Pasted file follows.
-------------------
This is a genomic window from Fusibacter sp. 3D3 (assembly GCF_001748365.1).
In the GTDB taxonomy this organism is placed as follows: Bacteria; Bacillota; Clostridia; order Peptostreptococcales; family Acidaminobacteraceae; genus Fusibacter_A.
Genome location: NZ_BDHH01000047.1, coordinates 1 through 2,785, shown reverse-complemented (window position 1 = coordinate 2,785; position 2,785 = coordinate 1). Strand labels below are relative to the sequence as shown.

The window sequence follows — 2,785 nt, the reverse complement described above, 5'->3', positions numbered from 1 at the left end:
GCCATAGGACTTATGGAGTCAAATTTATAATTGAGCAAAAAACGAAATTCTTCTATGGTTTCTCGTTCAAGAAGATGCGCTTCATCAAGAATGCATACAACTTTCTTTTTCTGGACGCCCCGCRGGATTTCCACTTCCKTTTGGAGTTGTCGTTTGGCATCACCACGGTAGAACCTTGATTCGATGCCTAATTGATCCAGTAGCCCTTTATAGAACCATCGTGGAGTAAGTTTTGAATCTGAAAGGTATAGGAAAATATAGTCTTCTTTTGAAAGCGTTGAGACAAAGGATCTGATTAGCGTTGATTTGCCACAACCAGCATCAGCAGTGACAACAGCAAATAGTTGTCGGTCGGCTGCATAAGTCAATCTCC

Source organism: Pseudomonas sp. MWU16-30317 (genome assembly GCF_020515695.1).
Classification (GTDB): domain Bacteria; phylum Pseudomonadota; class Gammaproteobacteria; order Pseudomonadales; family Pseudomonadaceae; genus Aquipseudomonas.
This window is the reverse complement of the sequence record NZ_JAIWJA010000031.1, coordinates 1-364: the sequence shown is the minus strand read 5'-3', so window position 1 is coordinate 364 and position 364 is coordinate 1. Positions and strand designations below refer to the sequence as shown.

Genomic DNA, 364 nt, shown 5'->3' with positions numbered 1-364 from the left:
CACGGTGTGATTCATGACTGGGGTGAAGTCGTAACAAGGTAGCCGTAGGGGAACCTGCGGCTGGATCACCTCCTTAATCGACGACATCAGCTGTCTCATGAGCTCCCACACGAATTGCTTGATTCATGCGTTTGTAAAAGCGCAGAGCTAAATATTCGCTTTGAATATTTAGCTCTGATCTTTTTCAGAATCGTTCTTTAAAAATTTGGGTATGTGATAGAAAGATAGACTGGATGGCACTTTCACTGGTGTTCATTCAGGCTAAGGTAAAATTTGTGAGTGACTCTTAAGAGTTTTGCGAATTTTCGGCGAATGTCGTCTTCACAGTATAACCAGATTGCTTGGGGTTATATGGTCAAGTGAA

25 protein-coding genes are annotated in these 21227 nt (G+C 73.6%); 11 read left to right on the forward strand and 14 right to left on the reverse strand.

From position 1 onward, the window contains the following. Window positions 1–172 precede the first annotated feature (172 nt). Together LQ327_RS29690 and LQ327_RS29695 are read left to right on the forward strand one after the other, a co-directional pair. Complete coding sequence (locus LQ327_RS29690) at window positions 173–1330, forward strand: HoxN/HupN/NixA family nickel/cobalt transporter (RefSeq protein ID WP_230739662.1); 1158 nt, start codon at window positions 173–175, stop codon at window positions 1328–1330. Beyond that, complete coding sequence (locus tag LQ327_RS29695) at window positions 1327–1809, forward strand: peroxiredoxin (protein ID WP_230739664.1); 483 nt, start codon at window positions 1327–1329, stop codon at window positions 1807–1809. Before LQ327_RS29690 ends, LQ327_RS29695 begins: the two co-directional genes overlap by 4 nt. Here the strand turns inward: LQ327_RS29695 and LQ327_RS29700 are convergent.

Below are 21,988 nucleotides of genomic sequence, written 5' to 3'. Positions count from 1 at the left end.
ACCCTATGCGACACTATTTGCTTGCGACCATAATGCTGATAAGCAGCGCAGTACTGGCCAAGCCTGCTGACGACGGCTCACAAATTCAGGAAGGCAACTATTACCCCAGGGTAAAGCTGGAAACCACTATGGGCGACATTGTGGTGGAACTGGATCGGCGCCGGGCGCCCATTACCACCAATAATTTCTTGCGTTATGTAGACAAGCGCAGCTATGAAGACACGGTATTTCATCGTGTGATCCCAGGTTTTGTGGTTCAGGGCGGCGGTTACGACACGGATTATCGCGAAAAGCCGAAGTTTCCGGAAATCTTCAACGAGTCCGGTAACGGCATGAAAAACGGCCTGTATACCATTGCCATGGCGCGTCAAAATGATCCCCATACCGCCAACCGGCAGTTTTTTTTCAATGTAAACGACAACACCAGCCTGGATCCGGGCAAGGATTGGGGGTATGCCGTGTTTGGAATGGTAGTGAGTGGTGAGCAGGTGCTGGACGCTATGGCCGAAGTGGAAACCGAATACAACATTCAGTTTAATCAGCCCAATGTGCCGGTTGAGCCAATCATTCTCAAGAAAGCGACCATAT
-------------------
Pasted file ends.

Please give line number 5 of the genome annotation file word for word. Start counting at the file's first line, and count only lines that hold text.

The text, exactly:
GCCATAGGACTTATGGAGTCAAATTTATAATTGAGCAAAAAACGAAATTCTTCTATGGTTTCTCGTTCAAGAAGATGCGCTTCATCAAGAATGCATACAACTTTCTTTTTCTGGACGCCCCGCRGGATTTCCACTTCCKTTTGGAGTTGTCGTTTGGCATCACCACGGTAGAACCTTGATTCGATGCCTAATTGATCCAGTAGCCCTTTATAGAACCATCGTGGAGTAAGTTTTGAATCTGAAAGGTATAGGAAAATATAGTCTTCTTTTGAAAGCGTTGAGACAAAGGATCTGATTAGCGTTGATTTGCCACAACCAGCATCAGCAGTGACAACAGCAAATAGTTGTCGGTCGGCTGCATAAGTCAATCTCC